On December 16, search engine giant Google started excluding stories from Spanish news media on its Google News service. The Californian internet company has taken the decision in the wake of the so-called ‘Google tax’, which forms part of the Spanish government’s new Copyright Act, due to go into force on January 1, 2015. The legislation requires Google and other news aggregators to start paying ‘fair compensation’ to publishers for the reproduction of their content.
Spain has thus become the first country in the world in which Google has closed its news service to media outlets. As a consequence of the measure, links to all Spanish media articles will be removed from the service globally.
The head of Google News, Richard Gringras, explains the measure on his blog: ‘Sadly, as a result of a new Spanish law, we’ll shortly have to close Google News in Spain. […] As Google News itself makes no money (we do not show any advertising on the site) this new approach is simply not sustainable.’
The new Copyright Act, which was approved in Congress in October with votes from the governing Popular Party, does not set the amount of ‘fair compensation’ that Google will have to pay publishers to be able to reproduce their articles, but the search engine argues that whatever the amount, its decision is final, given that the service does not generate income for the company.
Article 32.2 of the law, which establishes the Google tax (or the AEDE canon as it is also known, named after the Association of Spanish Daily Publishers, which originally proposed the legislation), states that news aggregators such as Google News will have to pay ‘fair compensation’ to editors for reproducing ‘fragments of content, circulated via periodical publications or on webpages that are periodically updated and that are aimed at informing, creating public opinion or entertaining.’
After seeing the draft legislation for the law, the AEDE (which groups together the main media groups in Spain), celebrated the modification, calling it ‘the most important step that a government in Spain has taken toward the protection of the press.’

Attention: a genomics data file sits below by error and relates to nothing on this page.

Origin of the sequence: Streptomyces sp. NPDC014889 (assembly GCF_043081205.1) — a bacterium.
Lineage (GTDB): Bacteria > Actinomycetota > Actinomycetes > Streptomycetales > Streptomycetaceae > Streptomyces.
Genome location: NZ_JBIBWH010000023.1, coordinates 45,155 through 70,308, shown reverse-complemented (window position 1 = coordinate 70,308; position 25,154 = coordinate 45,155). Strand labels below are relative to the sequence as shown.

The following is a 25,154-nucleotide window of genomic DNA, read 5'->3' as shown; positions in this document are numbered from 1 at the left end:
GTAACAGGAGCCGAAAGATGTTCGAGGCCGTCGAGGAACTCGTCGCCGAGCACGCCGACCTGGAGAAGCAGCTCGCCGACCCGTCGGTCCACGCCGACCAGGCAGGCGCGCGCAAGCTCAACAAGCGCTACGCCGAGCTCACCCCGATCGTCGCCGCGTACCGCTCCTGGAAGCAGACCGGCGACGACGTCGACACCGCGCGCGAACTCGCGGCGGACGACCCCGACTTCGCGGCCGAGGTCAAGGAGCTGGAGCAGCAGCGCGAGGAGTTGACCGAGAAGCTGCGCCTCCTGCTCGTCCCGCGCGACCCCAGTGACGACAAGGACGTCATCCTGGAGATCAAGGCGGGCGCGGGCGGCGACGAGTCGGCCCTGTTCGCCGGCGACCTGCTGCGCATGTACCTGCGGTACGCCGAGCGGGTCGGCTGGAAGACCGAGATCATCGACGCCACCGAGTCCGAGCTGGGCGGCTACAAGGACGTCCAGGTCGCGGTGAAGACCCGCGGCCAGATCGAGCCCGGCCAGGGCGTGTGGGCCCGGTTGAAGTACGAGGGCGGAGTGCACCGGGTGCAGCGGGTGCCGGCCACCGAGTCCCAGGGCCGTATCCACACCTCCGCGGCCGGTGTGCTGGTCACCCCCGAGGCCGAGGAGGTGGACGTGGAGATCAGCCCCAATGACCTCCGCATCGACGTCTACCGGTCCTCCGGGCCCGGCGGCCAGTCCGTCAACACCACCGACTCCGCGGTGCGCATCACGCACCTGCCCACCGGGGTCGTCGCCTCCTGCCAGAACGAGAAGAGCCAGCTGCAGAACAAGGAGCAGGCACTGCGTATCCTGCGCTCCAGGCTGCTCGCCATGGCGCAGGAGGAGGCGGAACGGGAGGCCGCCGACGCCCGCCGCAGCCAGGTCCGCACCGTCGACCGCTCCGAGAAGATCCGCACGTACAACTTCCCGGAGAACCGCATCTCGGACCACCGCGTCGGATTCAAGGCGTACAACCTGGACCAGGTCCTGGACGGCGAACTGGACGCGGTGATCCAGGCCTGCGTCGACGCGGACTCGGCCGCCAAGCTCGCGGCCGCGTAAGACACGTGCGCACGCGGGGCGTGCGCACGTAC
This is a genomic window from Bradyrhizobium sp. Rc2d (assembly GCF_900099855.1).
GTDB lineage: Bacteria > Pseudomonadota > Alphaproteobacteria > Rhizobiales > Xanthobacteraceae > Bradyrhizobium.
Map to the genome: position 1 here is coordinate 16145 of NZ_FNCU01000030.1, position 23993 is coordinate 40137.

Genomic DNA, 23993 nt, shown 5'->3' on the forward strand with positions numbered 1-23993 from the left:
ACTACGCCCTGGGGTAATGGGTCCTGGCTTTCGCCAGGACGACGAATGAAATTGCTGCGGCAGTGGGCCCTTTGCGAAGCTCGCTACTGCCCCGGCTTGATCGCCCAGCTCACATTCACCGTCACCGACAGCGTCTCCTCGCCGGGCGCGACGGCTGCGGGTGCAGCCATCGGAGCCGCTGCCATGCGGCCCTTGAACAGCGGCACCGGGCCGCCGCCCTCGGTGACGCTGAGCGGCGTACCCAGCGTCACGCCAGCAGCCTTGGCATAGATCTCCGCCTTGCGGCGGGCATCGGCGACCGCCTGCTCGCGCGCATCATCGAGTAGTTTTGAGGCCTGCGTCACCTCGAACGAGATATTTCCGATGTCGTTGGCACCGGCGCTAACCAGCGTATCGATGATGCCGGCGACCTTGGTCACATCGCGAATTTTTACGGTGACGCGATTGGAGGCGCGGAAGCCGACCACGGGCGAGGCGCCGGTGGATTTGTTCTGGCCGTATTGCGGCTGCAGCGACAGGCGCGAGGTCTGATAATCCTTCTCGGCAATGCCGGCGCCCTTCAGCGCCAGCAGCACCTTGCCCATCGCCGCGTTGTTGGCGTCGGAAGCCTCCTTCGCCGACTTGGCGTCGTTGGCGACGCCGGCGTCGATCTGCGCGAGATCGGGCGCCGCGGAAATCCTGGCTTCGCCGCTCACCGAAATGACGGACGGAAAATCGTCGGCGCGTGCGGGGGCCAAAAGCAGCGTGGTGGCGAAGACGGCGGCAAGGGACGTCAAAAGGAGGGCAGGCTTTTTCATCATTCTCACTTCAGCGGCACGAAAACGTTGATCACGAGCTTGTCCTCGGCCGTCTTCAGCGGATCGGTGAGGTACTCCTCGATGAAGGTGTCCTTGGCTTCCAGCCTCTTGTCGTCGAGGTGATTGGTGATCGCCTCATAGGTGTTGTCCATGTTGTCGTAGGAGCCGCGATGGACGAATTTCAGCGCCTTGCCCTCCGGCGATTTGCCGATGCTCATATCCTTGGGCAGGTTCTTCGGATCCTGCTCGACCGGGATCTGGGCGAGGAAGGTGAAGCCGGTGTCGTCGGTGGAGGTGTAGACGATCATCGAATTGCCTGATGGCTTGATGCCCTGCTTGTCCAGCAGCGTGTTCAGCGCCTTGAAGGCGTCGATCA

Spain is not the first country to impose a Google tax. Germany, France and Belgium have approved similar laws, but the key difference is that in Spain the charge is ‘unavoidable’ for publishers. That’s to say, media groups cannot choose not to charge the tax and thus appear in the news aggregator service.
That is what happened in Germany, where the majority of news groups authorized the search engine to continue using its content for free. In France, Google arrived at an agreement with publishers in 2013, which saw the US firm commit to paying them €60 million as part of a ‘fund to assist the digital transition‘ – a kind of armistice in the conflict in which they were immersed. Something similar happened in Belgium, where the search engine was stopped from reproducing images and texts from Belgian newspapers. After six years of court cases, at the end of 2012 the papers returned to Google News. Both sides had signed a number of agreements to collaborate.
The effects of the decision taken by Google for Spanish media are difficult to quantify, but Google has stated that the Google News service generates 10 billion clicks a month around the world. ‘Google News creates real value for these publications by driving people to their websites, which in turn helps generate advertising revenues,’ Richard Gringras writes on his blog.
The exclusion from the service will not, however, affect the way that news stories from Spanish media appear on the main search site at Google. The company’s News service works on a different basis, using a different algorithm that prioritizes news stories based on the location of users.